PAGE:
100%

Scanned image of the page. Keyboard directions: use + to zoom in, - to zoom out, arrow keys to pan inside the viewer.

Page Options

Download this Issue

Share

Something wrong?

Something wrong with this page? Report problem.

Rights / Permissions

This collection, digitized in collaboration with the Michigan Daily and the Board for Student Publications, contains materials that are protected by copyright law. Access to these materials is provided for non-profit educational and research purposes. If you use an item from this collection, it is your responsibility to consider the work's copyright status and obtain any required permission.

June 24, 1953 - Image 1

Resource type:
Text
Publication:
Michigan Daily, 1953-06-24

Disclaimer: Computer generated plain text may have errors. Read more about this.

BOOK BURNING
See Page 2

C,.r

ars di
Latest Deadline in the State

~~aiti

r- -.-~-
* a

WARMER, THUNDERSHOWERS

VOL. LXIII, No. 169 ANN ARBOR, MICHIGAN, WEDNESDAY, JUNE 24, 1953

FOUR PAGES

House Balks
On Defense
Reorganizing
Ike's New Staff
Plan Still Alive
WASHINGTON - (P) - Th
House Rules Committee yesterda3
shelved two bills aimed at stop-
ping President Eisenhower's plar
to increase the powers of th
chairman of the Joint Chiefs o
Staff.
As a result, Chairman Hoffmar
(R-Mich.) called a meeting of the
government operations committe
for 10 a.m. today to vote on a
resolution to veto the entire pres-
idential plan for reorganizing the
Defense Department.
UNLESS vetoed by either Hous
or Senate, the plan will take ef-
fect next Monday.
Foes of the section on militar
planning, which include numer-
ous Republicans, have called it a
scheme to create a "Prussian-type
t suprere general staff."
The government operations
committee Monday had approv-
ed two bills intended to side-
step the reorganization law so
as to cut out the offending sec-
tion dealing with the Joint
Chiefs while letting the rest of
the plan take effect.
Although, under the law, reor-
ganization plans must be acceptec
or rejected in one piece, the bills
-' by Hoffman and Rep. Condon
(D-Calif.) would amend the plan
by allowing the Senate and House
to approve them as ordinary legis-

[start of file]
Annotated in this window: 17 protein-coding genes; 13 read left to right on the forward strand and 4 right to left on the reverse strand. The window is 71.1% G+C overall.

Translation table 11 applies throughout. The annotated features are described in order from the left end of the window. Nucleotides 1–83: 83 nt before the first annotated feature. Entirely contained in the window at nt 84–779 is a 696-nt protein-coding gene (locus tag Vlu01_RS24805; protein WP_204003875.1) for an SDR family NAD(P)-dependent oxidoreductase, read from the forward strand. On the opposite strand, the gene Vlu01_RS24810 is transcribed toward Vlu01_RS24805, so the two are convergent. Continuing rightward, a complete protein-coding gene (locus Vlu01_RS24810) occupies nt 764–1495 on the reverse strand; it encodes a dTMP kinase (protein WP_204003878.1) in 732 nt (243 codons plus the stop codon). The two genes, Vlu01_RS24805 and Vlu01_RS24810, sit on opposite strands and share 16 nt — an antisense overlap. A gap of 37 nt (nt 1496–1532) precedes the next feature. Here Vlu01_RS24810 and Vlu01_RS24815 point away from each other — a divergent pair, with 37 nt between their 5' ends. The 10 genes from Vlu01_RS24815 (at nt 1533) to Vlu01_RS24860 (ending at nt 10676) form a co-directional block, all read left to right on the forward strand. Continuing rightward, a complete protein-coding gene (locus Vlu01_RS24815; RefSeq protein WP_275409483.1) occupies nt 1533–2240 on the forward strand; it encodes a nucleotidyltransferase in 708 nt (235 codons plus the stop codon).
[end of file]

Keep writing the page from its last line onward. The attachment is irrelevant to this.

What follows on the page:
lative proposals.
HOFFMAN announced late
Tuesday that he had been re-
fused a hearing in the rules com-
mittee on te two bills. This has
the effect of blocking House con-
sideration of his proposal.
As privileged legislation, resolu-
tions either approving or disap-
proving reorganization plans may
be called up by an individua
House member at any time for
one hour's debate and a vote.
However, if the government
operations committee should
vote out a veto resolution, foes
of the plan would be able to tie
up the House for two days of
debate and argument.
Eisenhower's plan of reorgani-
zation of the Defense Department
provides mainly for streamlining
the agency and clarifying lines of
authority.
* * *
REP. SHAFER (R-Mich.) told
the House Tuesday, that "never,
in my recollection, has a majority
party and its leadership in the
White House and in Congress
been boxed in as neatly as has
the Republican party and leader-
ship in this instance."
"The maneuver," Shafer added,
"has reached the point where it
threatens to put the Republican
majority and its leadership in the
position of rejecting the counsel
and warnings of Herbert Hoover
and embracing and endorsing the
views of Dean Acheson, views re-
corded by Mr. Acheson in a minor-
ity report as a member of the
Hoover Commission."
Polish Captain
Of Liner Asks
West Asylum

Tryouts
Opportunities galore exist
for summer students who at-
tend today's tryout meeting for
The Daily's business staff at
4:15 p.m. at the Student Pub-
lications Bldg.
Students who intend to con-
tinue their Daily work next
semester, stand a good chance
of rapid advancement through
summer work according to
Business Manager Bob Miller,
Grad. For those who care to
work only this summer, Miller
pointed out that The Daily pro-
vides excellent practical busi-
ness experience.
Tryouts will do work on ad-
vertising, finance and circula-
tion. They will not be required
to do any night work.
Editorial staff tryouts will be
called next week.
Committee
Nof To Call
Tom Clark
WASHINGTON -( P) - The
House Judiciary Committee re-
fused yesterday to subpoena Su-
preme Court Justice Tom Clark
for grilling about Justice Depart-!
ment operations during his four
years as attorney general.
The vote was 22 to 5.

Rhee

To

Re ove

ROK

Troops

In _Event of
Victims Mourned
ByWest Germany
BERLIN-(P)-Chancellor Konrad Adenauer told 125,000, sorrow-.
ing Berliners, massed here Tuesday for a memorial service to the vic-
tims of the East German revolt, that the men they mourned had shown
the world Germans will never yield to Soviet tyranny.
But the mills of Communist justice ground out death and prison.
sentence for East German workers in the crushed June 17 rebellion.
Long columns in Communist papers from 32 East German cities
reported the sentences.
* * * *
TWENTY-TWO Germans, including the Communist mayor of
Doebernitz, have been reported executed, according to Communist
press accounts.
After seven days of martial law
,150,000 Russian combat troops
and 100,000 Communist police-
SIke s hleat infantry still enforced an iron r
rule.
H3 The West German chancellor?
spoke at a memorial service for}
the "martyrs of freedom" in front
" of West Berlin's black draped city.